The first time I saw ostriches in the wild was in Tanzania a few years ago. I am not sure if the ostriches there were shy or bold when they saw approaching people or cars, and as far as I can recall they weren’t all that shy. The ostriches of the Kalahari were definitely not shy.
We see a lot of ostriches in Etosha, just like some of their other desert-adapted avian and mammalian friends. However, I’m yet to see an ostrich that doesn’t run away as soon as it sees a human or a car approaching. They have phenomenal eyesight and when I’m out walking in the veld trying to collect soil and grass samples, they are the first animals to run away. Sometimes they are a tiny speck even when seeing through binoculars when they start their flee. I’m not sure why the ostriches here are so wary of humans. One plausible explanation could be that they were (or are?) often hunted here by our kind. Remember that these are birds that can kick lions to their deaths, and are happy to forage alongside huge herds of springbok, gemsbok and wildebeest. So, if they didn’t think we are danger then they wouldn’t run.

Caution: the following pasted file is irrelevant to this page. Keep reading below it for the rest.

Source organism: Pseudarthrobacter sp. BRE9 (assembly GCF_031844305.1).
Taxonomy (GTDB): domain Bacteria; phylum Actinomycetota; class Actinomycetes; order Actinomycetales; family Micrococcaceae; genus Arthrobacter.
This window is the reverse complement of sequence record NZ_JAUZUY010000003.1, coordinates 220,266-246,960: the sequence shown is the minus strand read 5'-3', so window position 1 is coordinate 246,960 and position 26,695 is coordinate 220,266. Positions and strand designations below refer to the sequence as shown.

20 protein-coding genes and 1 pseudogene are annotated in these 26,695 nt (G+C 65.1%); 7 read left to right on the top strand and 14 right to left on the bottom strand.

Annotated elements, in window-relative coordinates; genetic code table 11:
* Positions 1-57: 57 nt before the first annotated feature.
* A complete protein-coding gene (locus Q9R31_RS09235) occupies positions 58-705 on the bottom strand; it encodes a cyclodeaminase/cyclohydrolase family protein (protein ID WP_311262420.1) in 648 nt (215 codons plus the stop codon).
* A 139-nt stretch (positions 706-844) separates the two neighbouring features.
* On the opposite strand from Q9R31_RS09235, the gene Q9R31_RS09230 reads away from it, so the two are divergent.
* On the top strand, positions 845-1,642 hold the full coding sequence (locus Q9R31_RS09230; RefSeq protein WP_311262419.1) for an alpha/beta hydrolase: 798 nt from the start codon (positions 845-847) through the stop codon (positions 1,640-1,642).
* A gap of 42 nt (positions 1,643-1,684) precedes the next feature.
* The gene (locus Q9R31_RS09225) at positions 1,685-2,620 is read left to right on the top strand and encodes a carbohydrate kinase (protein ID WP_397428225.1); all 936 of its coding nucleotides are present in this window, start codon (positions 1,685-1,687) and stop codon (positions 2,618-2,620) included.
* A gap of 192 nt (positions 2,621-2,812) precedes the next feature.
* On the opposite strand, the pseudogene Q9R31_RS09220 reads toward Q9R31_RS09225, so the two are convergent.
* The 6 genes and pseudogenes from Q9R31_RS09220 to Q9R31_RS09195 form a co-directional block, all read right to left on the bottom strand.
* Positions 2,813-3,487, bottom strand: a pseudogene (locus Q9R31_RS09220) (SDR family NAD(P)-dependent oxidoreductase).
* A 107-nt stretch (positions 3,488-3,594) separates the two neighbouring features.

Anyway, the typical Etosha ostrich I see is one that’s running away. A picture of a running ostrich’s back isn’t all that interesting — at least to me – and I had been waiting for a time to see them run parallel to the road. Last week was that lucky day I had been waiting for. I first saw two ostriches dust-bathing just after sunset and stopped to see if I can get a nice photograph of the pair. However, the male ran as soon as I stopped my car but the female was more desperate to continue her bath. I thought that the female would run toward the male as soon as she was done, and I was right! In the soft light of an Etosha dusk, I had a nice photograph of the fastest avian sprinter! Exciting.